Evaluating an Elegy Based on a Rubric



Apples are greater than ashes, but less than or equal to an empty music stand.


Couplets merit full points.


Reminder: Your peers will use this as a checklist, even if they have never yet written an elegy.


Ask: What is the atmosphere? Do birds sing when they shouldn’t?


Make sure the lines are a little prison for feeling, everyone in uniform, on a schedule, ready for lights out.


Never tell your grief, or use the word sorrow, or mourn.


Make sure every punctuation mark gives the impression of being kissed by a stubbled chin.


Be sure to include some form of the following: husk, pearls, something circular, something pried away.


As the honor code states: Any form of flower is grounds for immediate dismissal, as is looking over a dent in the earth and calling it grave.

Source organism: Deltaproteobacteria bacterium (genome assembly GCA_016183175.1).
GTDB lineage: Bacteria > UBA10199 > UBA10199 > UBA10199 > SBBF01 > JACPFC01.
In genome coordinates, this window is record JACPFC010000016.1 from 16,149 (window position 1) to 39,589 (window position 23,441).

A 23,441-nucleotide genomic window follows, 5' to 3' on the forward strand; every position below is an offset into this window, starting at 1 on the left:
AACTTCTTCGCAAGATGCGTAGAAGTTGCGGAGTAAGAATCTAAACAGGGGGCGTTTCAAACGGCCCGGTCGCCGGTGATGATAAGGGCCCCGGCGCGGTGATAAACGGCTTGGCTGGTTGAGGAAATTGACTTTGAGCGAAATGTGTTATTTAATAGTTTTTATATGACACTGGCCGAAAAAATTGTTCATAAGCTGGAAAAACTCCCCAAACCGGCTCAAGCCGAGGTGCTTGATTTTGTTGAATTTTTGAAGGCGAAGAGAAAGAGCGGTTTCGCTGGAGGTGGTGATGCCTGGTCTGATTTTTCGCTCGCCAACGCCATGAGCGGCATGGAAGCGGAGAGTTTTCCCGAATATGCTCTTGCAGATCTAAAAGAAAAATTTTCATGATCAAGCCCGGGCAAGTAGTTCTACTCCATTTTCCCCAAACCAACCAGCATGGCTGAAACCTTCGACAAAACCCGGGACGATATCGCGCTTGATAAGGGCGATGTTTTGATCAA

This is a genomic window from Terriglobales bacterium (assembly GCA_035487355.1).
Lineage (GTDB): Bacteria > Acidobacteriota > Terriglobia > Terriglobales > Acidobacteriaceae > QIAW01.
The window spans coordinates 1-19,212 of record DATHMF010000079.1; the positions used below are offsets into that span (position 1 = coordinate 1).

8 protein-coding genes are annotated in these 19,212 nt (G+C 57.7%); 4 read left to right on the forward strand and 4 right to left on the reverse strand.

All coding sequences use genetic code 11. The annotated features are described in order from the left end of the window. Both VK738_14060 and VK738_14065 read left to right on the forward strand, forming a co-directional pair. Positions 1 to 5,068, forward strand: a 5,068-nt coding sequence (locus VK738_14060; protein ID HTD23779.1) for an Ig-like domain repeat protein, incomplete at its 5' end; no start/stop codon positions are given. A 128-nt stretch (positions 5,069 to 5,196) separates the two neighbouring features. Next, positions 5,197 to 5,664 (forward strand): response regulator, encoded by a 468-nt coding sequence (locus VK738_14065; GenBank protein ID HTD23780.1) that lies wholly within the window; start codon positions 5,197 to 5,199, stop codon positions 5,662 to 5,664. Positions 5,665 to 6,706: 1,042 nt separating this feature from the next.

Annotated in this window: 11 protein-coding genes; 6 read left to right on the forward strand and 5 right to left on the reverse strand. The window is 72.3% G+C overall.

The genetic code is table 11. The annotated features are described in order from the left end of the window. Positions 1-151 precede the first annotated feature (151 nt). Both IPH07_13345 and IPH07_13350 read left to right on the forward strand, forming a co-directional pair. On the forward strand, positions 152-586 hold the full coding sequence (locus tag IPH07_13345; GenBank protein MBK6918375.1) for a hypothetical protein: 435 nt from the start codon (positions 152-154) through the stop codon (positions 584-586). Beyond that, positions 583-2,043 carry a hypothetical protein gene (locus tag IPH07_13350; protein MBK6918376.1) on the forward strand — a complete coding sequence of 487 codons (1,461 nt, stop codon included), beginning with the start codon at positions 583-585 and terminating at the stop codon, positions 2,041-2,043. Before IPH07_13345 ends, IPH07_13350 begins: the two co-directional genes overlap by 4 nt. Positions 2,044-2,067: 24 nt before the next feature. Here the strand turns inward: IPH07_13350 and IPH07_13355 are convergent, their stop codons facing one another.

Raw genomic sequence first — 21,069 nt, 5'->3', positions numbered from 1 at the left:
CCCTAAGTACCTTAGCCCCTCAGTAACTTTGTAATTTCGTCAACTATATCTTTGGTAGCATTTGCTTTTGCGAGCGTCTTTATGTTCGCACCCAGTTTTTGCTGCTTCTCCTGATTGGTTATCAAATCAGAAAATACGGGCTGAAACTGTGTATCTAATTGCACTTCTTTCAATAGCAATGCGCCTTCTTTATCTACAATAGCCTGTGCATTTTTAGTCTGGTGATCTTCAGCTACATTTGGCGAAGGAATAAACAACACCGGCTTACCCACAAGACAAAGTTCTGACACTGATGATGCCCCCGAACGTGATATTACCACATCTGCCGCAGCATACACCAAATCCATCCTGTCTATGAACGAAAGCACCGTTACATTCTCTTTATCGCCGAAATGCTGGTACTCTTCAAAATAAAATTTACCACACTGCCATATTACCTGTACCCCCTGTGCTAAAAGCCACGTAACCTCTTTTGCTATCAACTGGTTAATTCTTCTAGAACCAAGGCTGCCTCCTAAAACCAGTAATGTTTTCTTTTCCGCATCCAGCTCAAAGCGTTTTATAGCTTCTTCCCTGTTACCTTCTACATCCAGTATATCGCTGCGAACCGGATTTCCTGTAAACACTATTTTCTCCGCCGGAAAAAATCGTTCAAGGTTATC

Jenn Givhan, a National Endowment for the Arts and PEN/Rosenthal Emerging Voices fellow, is a Mexican-American writer and activist from the Southwestern desert. She is the author of four full-length poetry collections: Landscape with Headless Mama (2015 Pleiades Editors’ Prize), Protection Spell (2016 Miller Williams Poetry Prize Series edited by Billy Collins), Girl with Death Mask (2017 Blue Light Books Prize chosen by Ross Gay), and Rosa's Einstein (Camino Del Sol Poetry Series, forthcoming 2019). Her two novels, Trinity Sight and Jubilee, are forthcoming from Blackstone Press. Her honors include the Frost Place Latinx Scholarship, a National Latinx Writers’ Conference Scholarship, the Lascaux Review Poetry Prize, Phoebe Journal’s Greg Grummer Poetry Prize chosen by Monica Youn, the Pinch Poetry Prize chosen by Ada Limón, and ten Pushcart nominations. Her work has appeared in Best of the Net, Best New Poets, Poetry Daily, Verse Daily, Ploughshares, POETRY, TriQuarterly, Boston Review, AGNI, Crazyhorse, Witness, Southern Humanities Review, Missouri Review, and The Kenyon Review, among many others. Givhan holds a Master’s degree in English from California State University Fullerton and an MFA from Warren Wilson College, and she can be found discussing feminist motherhood at jennifergivhan.com as well as Facebook & Twitter @JennGivhan.